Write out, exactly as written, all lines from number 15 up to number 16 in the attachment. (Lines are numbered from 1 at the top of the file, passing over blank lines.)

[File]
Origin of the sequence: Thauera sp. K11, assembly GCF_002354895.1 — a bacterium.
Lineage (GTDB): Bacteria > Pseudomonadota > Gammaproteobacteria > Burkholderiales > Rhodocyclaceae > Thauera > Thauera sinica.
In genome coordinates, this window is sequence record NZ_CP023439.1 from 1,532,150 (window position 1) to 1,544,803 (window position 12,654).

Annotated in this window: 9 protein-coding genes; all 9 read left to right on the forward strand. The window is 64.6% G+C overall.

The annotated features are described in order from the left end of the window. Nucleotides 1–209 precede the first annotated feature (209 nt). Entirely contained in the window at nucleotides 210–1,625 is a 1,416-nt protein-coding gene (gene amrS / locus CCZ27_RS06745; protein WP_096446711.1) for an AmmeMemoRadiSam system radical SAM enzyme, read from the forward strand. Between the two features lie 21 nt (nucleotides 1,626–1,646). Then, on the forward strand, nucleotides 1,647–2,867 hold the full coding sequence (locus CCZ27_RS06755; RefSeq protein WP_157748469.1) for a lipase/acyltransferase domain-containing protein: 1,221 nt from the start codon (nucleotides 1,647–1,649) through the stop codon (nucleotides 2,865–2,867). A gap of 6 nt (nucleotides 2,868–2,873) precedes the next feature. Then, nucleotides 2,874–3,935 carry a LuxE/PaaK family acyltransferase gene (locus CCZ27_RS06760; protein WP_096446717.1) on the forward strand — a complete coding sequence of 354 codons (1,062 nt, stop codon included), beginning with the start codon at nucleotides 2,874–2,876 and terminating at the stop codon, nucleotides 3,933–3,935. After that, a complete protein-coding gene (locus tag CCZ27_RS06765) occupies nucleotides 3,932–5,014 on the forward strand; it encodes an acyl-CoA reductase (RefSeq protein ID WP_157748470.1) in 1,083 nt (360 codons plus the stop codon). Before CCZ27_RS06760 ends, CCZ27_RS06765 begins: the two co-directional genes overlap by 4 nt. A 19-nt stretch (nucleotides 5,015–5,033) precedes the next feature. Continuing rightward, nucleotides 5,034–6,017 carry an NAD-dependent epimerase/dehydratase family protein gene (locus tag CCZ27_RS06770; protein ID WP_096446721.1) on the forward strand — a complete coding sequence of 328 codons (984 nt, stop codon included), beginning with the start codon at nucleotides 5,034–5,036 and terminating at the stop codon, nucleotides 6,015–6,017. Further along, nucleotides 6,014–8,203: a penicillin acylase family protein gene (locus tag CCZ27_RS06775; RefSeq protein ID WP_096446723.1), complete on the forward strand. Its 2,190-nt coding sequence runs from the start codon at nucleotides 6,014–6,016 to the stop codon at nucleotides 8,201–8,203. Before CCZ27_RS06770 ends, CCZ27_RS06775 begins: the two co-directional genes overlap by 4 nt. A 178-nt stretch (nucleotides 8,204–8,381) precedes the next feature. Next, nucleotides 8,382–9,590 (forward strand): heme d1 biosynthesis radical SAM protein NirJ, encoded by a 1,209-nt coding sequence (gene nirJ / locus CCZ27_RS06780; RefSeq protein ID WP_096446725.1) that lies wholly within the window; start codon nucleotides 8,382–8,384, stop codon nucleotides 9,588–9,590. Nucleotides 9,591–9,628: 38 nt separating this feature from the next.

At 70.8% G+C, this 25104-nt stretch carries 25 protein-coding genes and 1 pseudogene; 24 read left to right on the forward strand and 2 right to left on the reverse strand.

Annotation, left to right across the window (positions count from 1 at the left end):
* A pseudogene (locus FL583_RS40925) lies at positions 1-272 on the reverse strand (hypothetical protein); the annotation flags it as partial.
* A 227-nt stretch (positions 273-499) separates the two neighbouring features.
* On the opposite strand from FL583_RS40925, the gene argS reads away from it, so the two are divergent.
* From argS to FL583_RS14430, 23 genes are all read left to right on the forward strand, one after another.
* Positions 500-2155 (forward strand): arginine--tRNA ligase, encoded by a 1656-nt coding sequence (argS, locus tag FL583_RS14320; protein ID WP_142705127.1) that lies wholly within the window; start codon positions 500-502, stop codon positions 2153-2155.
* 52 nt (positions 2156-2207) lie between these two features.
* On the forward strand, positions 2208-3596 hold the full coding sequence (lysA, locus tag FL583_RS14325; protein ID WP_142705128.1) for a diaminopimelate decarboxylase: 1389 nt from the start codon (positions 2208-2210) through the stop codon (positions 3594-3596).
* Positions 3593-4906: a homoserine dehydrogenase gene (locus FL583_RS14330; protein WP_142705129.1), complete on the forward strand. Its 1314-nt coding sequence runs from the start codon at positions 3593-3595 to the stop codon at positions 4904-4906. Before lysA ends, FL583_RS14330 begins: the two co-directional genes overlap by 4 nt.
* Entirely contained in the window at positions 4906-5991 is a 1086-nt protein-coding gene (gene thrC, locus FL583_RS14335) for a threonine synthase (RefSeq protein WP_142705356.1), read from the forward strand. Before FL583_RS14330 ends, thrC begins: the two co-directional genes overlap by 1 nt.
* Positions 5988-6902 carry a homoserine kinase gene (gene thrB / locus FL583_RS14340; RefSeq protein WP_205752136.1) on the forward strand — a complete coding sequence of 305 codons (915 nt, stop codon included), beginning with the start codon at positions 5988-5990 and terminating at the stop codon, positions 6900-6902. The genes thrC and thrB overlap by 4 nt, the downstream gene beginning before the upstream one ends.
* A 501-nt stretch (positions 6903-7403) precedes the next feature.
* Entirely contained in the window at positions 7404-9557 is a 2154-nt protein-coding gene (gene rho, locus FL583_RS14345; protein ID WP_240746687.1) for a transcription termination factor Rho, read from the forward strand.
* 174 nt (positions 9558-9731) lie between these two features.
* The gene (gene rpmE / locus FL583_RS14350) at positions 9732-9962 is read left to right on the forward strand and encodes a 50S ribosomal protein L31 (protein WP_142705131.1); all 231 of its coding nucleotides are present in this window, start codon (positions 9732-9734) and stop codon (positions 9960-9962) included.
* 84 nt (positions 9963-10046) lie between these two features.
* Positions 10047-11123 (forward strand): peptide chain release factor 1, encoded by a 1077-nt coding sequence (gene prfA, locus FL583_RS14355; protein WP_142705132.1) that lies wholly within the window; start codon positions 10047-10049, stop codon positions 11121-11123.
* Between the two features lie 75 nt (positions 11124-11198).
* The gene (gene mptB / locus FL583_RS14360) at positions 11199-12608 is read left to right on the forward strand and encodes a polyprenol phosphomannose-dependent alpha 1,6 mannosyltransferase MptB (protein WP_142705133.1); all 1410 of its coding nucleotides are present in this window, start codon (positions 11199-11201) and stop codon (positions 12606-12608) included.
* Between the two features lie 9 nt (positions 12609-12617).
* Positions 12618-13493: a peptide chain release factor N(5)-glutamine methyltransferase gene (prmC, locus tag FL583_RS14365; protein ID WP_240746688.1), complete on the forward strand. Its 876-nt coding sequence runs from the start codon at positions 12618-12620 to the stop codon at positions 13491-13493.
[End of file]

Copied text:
* Positions 3593-4906: a homoserine dehydrogenase gene (locus FL583_RS14330; protein WP_142705129.1), complete on the forward strand. Its 1314-nt coding sequence runs from the start codon at positions 3593-3595 to the stop codon at positions 4904-4906. Before lysA ends, FL583_RS14330 begins: the two co-directional genes overlap by 4 nt.
* Entirely contained in the window at positions 4906-5991 is a 1086-nt protein-coding gene (gene thrC, locus FL583_RS14335) for a threonine synthase (RefSeq protein WP_142705356.1), read from the forward strand. Before FL583_RS14330 ends, thrC begins: the two co-directional genes overlap by 1 nt.